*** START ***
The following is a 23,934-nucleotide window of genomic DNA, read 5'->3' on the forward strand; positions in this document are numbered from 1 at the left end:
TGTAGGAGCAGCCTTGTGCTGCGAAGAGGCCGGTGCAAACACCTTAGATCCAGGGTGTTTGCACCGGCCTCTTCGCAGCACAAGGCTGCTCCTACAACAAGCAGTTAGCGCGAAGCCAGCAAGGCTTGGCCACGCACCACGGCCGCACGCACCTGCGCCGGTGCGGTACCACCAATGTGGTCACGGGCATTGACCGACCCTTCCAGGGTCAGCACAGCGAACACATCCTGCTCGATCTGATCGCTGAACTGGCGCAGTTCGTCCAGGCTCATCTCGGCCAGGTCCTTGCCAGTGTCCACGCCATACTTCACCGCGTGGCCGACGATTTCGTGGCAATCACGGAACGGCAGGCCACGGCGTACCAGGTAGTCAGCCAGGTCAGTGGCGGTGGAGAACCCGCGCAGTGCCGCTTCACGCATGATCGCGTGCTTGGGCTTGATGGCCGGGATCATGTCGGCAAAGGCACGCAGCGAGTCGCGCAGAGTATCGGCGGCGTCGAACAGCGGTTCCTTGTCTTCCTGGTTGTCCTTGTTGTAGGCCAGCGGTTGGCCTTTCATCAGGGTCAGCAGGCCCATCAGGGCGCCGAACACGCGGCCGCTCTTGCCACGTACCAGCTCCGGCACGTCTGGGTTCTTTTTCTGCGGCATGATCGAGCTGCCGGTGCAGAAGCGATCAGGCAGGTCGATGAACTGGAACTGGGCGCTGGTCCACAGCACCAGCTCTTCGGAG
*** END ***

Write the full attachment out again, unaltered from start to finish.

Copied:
The following is a 23,934-nucleotide window of genomic DNA, read 5'->3' on the forward strand; positions in this document are numbered from 1 at the left end:
TGTAGGAGCAGCCTTGTGCTGCGAAGAGGCCGGTGCAAACACCTTAGATCCAGGGTGTTTGCACCGGCCTCTTCGCAGCACAAGGCTGCTCCTACAACAAGCAGTTAGCGCGAAGCCAGCAAGGCTTGGCCACGCACCACGGCCGCACGCACCTGCGCCGGTGCGGTACCACCAATGTGGTCACGGGCATTGACCGACCCTTCCAGGGTCAGCACAGCGAACACATCCTGCTCGATCTGATCGCTGAACTGGCGCAGTTCGTCCAGGCTCATCTCGGCCAGGTCCTTGCCAGTGTCCACGCCATACTTCACCGCGTGGCCGACGATTTCGTGGCAATCACGGAACGGCAGGCCACGGCGTACCAGGTAGTCAGCCAGGTCAGTGGCGGTGGAGAACCCGCGCAGTGCCGCTTCACGCATGATCGCGTGCTTGGGCTTGATGGCCGGGATCATGTCGGCAAAGGCACGCAGCGAGTCGCGCAGAGTATCGGCGGCGTCGAACAGCGGTTCCTTGTCTTCCTGGTTGTCCTTGTTGTAGGCCAGCGGTTGGCCTTTCATCAGGGTCAGCAGGCCCATCAGGGCGCCGAACACGCGGCCGCTCTTGCCACGTACCAGCTCCGGCACGTCTGGGTTCTTTTTCTGCGGCATGATCGAGCTGCCGGTGCAGAAGCGATCAGGCAGGTCGATGAACTGGAACTGGGCGCTGGTCCACAGCACCAGCTCTTCGGAG